Millionaires & Billionaires

Freed from a gilded cage, a famed Saudi investor returns to the markets 

Kate Kelly 
Saudi Prince Alwaleed bin Talal
Mary Catherine Wellons | CNBC

Saudi Arabia's best-known investor is back in the market.

Prince Alwaleed bin Talal, a longtime investor in international businesses including Citigroup, Twitter, Lyft and the Four Seasons hotel chain, announced a $270 million transaction with the French music-streaming company Deezer on Thursday.

The Deezer investment is the prince's first big international deal since January, when he was released from a three-month detention at the Riyadh Ritz-Carlton hotel by Saudi government officials. That lockup, from which the prince emerged grayer and thinner, was part of what Saudi officials called an anti-corruption crackdown that ensnared many of the kingdom's elites.

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Saudi officials said at the time that they had reached a settlement with the prince allowing his release. Prince Alwaleed maintained he was innocent, saying his detention was the result of a "misunderstanding."

Under the terms of the deal, the prince will receive shares of Deezer in exchange for exclusive audio and video content from the Saudi media company he controls, Rotana Group. In a statement, Prince Alwaleed said the agreement "represents one of the many premium investments that we have always sought for our shareholders."

The deal was made through the prince's investing vehicle, Kingdom Holding Company, whose business he had said he was able to conduct during his stay at the Ritz. Still, his detention raised sharp questions about Prince Alwaleed's future autonomy, including whether he could continue to invest freely in international companies and property.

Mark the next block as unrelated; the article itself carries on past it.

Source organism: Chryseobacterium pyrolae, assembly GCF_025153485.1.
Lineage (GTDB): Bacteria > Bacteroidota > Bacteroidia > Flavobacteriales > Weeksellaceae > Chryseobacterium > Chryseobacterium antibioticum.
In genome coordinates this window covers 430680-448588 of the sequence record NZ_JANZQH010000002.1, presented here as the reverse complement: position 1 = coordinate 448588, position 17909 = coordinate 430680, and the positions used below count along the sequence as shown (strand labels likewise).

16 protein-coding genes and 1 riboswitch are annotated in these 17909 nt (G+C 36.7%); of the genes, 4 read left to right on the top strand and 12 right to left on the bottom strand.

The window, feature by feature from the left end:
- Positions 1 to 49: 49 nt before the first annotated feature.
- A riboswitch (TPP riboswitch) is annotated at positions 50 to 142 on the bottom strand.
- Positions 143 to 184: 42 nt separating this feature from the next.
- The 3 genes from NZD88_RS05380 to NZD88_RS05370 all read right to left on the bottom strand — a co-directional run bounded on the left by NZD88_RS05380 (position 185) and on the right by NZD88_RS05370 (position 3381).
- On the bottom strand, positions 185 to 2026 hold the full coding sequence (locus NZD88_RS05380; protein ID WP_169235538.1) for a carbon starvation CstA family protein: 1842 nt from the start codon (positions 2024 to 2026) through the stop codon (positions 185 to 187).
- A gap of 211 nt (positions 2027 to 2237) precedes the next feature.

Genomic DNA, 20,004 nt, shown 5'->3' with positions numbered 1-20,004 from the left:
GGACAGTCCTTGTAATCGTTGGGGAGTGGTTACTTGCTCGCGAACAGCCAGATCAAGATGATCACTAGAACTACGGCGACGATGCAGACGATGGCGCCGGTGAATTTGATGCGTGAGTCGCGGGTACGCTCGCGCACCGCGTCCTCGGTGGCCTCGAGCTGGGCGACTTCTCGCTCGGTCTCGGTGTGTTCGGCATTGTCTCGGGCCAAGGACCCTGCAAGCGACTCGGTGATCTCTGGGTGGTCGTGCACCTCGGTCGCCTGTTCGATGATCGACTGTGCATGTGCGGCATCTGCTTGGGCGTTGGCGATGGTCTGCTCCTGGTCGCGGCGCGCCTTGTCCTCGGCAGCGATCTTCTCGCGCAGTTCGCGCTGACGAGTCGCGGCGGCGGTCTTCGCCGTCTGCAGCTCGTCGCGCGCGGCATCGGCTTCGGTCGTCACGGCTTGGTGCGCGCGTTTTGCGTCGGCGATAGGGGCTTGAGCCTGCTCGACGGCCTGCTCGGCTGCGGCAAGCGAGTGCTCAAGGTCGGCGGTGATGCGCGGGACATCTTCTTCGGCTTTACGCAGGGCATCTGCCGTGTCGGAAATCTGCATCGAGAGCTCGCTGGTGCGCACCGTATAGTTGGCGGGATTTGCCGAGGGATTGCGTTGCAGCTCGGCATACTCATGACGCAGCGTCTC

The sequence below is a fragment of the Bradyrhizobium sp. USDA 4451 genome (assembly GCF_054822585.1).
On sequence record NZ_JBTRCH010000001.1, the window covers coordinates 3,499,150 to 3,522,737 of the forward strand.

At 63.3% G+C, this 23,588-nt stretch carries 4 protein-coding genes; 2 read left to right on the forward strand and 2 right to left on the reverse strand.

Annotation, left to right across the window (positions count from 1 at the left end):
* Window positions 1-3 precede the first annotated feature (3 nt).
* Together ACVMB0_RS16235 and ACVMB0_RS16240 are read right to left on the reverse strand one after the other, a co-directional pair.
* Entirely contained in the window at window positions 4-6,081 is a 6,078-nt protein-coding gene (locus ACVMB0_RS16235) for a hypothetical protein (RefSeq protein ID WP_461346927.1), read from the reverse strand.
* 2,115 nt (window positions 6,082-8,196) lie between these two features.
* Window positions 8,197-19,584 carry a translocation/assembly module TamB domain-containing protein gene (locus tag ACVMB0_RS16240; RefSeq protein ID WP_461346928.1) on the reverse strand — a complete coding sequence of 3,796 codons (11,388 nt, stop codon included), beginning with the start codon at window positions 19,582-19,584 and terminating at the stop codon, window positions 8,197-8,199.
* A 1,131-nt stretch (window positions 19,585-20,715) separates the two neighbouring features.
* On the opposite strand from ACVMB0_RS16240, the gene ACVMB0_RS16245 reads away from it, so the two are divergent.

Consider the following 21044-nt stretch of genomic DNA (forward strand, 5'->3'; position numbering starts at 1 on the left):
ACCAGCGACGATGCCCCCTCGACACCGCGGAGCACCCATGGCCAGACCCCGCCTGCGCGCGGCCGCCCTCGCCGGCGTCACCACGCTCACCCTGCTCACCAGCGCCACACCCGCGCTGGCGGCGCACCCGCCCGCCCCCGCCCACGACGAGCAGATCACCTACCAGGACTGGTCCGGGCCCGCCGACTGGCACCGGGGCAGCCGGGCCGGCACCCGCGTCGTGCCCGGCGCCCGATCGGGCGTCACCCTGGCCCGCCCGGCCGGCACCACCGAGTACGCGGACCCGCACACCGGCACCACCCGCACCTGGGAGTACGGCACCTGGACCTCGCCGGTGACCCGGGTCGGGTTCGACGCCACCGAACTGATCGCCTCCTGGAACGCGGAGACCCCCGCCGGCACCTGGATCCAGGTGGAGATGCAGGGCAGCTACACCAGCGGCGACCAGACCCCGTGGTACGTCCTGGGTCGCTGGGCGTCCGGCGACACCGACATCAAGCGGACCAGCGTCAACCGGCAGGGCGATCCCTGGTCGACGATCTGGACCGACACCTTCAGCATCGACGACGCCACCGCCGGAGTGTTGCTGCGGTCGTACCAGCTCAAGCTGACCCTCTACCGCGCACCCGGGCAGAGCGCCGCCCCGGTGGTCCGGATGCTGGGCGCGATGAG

The prince has made an effort to show a warm rapport with Saudi officials since his release. In February, he announced a $500,000 investment in local soccer clubs. Visitors to Kingdom's website, which says it manages $12.5 billion in assets, are now greeted with a disclaimer that the government "is in full confidence" of Kingdom Holding Company. And two weeks ago, Prince Alwaleed posted a picture of himself and Crown Prince Mohammed bin Salman, the architect of the crackdown, linking arms.

Going forward, Prince Alwaleed is primarily interested in investments in media and technology, said Kacy Grine, an investment banker and adviser to the prince. "I think the next step for the prince would be to do the same on the TV and movie side," Mr. Grine said, adding that Netflix or Amazon were potential deal partners.

The Deezer deal, Mr. Grine said, is "by definition a comeback, compared to the situation a few months ago."

Prince Alwaleed could not be reached for comment.